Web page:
Dismiss Notice
Join Physics Forums Today!
The friendliest, high quality science and math community on the planet! Everyone who loves science is here!

Carbon-14 in a dead animal

  1. Jul 2, 2012 #1
    Im having trouble answering this question.

    How long it takes for 80% of the carbon-14 to decay in an animal after it has died.
    Carbon decays rate 0.012% per year.

    So, my understanding is,

    -(R = 0.00012 yr-1, t=1 yr)
    R=Ro exp (-λt)
    0.00012=Ro exp(-λ(1)) ---- (1)

    -No = 0.8,
    Ro=0.8/λ ------ (2)

    To find λ, (2) into (1)

    0.00012=0.8/λ exp(-λ(1))
    ∴ λ = 8.8 yrs-1

    Now im stuck which equation i have to use to find the year?
    Are my assumption above is correct?
  2. jcsd
  3. Jul 2, 2012 #2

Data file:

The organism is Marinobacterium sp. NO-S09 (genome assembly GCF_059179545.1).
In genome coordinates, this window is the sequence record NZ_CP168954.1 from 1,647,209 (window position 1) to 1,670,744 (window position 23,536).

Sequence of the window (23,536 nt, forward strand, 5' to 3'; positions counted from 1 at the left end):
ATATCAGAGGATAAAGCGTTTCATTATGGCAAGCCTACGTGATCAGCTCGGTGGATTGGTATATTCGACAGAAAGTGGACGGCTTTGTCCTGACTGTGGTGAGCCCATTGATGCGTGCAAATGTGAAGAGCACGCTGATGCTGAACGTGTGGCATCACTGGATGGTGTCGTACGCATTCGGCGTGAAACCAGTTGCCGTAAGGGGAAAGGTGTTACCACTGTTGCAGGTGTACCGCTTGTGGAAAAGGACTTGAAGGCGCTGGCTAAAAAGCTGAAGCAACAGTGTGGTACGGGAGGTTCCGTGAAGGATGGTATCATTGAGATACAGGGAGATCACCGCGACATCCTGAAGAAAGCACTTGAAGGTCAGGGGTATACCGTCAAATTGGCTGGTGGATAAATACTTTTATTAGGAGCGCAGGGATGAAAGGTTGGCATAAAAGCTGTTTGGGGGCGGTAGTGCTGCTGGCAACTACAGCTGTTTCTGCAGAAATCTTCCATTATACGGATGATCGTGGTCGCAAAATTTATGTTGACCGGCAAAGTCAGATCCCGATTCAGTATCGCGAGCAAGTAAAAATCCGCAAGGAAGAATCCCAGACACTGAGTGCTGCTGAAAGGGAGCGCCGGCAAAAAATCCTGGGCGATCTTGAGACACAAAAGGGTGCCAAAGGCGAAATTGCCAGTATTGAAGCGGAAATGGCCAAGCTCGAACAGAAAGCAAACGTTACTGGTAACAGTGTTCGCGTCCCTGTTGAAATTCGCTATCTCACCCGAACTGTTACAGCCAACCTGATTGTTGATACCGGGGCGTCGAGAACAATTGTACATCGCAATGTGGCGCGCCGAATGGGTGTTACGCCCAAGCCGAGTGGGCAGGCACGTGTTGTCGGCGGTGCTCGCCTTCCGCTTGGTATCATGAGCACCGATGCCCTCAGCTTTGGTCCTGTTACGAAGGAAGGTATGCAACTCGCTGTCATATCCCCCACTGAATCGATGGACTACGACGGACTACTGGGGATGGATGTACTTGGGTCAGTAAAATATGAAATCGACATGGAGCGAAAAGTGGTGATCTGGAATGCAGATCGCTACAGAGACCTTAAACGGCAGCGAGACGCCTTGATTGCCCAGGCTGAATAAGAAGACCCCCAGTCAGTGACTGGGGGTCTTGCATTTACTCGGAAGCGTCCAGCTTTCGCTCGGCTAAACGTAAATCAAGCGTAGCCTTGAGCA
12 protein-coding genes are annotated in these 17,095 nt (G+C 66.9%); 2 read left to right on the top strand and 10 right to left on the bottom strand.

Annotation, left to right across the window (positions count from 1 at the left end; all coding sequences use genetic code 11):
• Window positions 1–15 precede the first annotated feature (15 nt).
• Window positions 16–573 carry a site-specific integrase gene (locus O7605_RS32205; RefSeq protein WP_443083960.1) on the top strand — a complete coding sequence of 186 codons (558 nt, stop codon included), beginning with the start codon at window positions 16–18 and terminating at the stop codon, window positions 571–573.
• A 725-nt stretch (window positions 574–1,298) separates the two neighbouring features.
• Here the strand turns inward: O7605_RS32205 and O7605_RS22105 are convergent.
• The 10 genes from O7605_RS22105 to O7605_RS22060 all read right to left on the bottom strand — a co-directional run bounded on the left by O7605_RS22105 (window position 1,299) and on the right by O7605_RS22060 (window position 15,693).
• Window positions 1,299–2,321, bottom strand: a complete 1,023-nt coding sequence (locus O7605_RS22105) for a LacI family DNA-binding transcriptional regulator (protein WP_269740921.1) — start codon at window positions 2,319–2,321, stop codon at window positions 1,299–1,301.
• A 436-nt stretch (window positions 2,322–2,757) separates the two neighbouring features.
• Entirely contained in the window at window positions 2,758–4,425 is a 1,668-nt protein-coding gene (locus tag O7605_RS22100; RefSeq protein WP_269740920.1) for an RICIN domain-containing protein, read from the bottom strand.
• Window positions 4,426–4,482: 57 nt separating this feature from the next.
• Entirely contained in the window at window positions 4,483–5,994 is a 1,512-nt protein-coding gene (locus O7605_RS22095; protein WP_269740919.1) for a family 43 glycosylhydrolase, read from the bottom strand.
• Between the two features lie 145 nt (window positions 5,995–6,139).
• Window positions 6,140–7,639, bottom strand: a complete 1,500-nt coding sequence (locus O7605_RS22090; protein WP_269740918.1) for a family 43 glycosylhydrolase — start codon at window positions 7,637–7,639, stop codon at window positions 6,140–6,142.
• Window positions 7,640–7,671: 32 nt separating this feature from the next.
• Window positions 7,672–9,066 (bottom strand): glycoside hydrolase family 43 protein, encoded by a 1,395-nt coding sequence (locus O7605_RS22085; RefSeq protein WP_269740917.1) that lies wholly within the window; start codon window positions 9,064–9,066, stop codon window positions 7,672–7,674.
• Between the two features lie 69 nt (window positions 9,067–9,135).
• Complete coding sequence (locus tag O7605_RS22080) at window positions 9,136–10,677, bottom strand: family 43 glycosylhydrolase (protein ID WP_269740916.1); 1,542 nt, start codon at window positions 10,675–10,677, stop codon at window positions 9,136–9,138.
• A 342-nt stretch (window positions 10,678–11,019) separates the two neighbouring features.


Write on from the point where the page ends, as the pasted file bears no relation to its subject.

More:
User Avatar
    2017 Award

    Staff: Mentor

    R=Ro exp (-λt) is the activity of the sample (decays per time)
    0.00012/yr is the relative activity (decays per atoms per year)
    They have a different meaning.

    If 0.00012 of the probe decays per year, after one year the number of radioactive atoms and the activity is 0.99988 of its original value:

    0.99988=1 exp (-λt) with t=1year. Can you use this equation to find λ?
  4. Jul 2, 2012 #3
    so i can just assume the Ro=100% although it is given No=80%?
  5. Jul 3, 2012 #4
    λ = - ln (0.99988) [in units of inverse years]

    Then solve e-λt = 0.2 for t using the above...
  6. Jul 3, 2012 #5


    User Avatar
    2017 Award

    Staff: Mentor

    No this is not given. It is given that 20% remains, which means R=0.2 R0 and N=0.2 N0
Share this great discussion with others via Reddit, Google+, Twitter, or Facebook